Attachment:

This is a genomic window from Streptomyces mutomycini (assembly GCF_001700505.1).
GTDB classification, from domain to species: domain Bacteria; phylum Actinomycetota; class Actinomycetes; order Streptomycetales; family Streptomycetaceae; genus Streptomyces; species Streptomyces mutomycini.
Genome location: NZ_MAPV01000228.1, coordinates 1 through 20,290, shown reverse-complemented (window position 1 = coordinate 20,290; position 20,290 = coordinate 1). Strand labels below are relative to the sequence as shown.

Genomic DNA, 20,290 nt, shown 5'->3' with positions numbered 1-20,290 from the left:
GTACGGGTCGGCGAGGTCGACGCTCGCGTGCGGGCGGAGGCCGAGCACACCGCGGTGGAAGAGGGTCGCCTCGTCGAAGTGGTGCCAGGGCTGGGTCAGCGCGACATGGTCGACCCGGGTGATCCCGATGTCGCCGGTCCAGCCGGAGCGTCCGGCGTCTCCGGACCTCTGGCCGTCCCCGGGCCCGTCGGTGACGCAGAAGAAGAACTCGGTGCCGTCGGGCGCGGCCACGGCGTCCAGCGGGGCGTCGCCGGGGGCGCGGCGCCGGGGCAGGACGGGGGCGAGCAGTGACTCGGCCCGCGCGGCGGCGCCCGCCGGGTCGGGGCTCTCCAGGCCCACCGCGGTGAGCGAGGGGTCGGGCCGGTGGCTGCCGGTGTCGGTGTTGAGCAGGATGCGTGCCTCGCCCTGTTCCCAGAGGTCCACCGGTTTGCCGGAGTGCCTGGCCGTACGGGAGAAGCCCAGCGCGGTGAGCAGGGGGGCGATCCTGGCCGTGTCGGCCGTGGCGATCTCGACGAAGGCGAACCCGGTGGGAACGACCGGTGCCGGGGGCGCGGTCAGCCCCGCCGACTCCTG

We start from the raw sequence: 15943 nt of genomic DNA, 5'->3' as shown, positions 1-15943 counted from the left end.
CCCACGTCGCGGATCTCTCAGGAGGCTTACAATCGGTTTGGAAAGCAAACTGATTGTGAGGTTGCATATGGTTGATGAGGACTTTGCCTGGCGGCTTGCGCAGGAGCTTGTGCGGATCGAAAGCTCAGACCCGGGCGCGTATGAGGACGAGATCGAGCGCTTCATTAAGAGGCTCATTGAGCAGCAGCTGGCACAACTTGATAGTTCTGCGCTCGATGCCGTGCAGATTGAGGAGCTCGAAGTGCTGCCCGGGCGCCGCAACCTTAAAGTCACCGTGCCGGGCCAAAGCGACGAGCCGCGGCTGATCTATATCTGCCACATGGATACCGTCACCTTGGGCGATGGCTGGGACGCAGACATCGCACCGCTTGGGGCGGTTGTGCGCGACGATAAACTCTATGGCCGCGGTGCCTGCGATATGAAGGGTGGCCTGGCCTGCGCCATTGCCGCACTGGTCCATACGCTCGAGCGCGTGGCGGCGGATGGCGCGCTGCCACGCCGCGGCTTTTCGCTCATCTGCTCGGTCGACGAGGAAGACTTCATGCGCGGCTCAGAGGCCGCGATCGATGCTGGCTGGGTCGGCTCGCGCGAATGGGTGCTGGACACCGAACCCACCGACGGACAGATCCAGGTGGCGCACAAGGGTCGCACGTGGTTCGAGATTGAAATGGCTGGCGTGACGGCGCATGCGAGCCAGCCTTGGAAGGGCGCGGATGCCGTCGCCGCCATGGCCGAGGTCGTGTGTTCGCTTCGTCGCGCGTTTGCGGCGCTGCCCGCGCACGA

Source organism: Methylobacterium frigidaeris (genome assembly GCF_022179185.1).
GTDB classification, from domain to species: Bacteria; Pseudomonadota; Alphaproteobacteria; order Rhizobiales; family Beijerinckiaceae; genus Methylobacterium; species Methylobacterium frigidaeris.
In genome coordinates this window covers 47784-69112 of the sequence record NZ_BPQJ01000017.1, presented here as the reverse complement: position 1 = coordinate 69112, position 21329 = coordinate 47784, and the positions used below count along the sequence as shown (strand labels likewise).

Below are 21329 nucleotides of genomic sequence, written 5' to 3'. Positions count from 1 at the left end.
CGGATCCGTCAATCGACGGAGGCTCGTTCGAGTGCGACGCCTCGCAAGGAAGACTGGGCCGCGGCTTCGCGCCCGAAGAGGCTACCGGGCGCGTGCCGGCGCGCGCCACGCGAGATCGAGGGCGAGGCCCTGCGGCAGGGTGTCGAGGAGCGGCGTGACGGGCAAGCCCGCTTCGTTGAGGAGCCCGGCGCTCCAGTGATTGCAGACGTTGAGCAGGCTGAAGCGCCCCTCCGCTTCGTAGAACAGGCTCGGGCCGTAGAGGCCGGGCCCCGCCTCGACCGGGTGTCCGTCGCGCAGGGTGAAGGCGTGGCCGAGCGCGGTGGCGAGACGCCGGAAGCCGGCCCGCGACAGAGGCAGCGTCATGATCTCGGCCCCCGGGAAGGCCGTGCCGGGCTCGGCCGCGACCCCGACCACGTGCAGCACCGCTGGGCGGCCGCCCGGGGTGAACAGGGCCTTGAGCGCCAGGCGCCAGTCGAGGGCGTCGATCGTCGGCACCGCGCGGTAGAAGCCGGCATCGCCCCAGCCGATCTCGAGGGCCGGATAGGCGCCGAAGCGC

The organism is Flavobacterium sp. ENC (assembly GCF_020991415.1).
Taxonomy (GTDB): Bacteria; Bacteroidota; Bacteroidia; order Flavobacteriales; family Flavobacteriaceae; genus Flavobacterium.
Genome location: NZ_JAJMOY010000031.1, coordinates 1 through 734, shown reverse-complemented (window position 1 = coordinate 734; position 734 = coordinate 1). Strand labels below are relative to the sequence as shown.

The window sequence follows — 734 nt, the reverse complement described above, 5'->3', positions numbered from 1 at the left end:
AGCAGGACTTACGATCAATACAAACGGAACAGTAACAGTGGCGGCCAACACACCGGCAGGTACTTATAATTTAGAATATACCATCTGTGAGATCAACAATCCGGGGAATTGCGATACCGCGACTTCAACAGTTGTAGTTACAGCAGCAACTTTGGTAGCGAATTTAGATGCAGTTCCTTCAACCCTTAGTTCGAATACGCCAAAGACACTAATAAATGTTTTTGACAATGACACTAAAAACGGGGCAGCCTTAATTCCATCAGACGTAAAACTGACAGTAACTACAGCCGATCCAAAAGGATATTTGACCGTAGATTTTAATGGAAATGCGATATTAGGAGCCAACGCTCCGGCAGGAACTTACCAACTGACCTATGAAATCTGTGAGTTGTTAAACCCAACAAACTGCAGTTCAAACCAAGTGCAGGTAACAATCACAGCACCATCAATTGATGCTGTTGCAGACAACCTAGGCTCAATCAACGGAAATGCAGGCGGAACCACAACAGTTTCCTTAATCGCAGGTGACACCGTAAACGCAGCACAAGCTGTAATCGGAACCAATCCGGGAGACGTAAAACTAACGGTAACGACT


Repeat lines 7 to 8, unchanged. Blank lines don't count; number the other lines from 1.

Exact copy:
CCCACGTCGCGGATCTCTCAGGAGGCTTACAATCGGTTTGGAAAGCAAACTGATTGTGAGGTTGCATATGGTTGATGAGGACTTTGCCTGGCGGCTTGCGCAGGAGCTTGTGCGGATCGAAAGCTCAGACCCGGGCGCGTATGAGGACGAGATCGAGCGCTTCATTAAGAGGCTCATTGAGCAGCAGCTGGCACAACTTGATAGTTCTGCGCTCGATGCCGTGCAGATTGAGGAGCTCGAAGTGCTGCCCGGGCGCCGCAACCTTAAAGTCACCGTGCCGGGCCAAAGCGACGAGCCGCGGCTGATCTATATCTGCCACATGGATACCGTCACCTTGGGCGATGGCTGGGACGCAGACATCGCACCGCTTGGGGCGGTTGTGCGCGACGATAAACTCTATGGCCGCGGTGCCTGCGATATGAAGGGTGGCCTGGCCTGCGCCATTGCCGCACTGGTCCATACGCTCGAGCGCGTGGCGGCGGATGGCGCGCTGCCACGCCGCGGCTTTTCGCTCATCTGCTCGGTCGACGAGGAAGACTTCATGCGCGGCTCAGAGGCCGCGATCGATGCTGGCTGGGTCGGCTCGCGCGAATGGGTGCTGGACACCGAACCCACCGACGGACAGATCCAGGTGGCGCACAAGGGTCGCACGTGGTTCGAGATTGAAATGGCTGGCGTGACGGCGCATGCGAGCCAGCCTTGGAAGGGCGCGGATGCCGTCGCCGCCATGGCCGAGGTCGTGTGTTCGCTTCGTCGCGCGTTTGCGGCGCTGCCCGCGCACGA

Source organism: Methylobacterium frigidaeris (genome assembly GCF_022179185.1).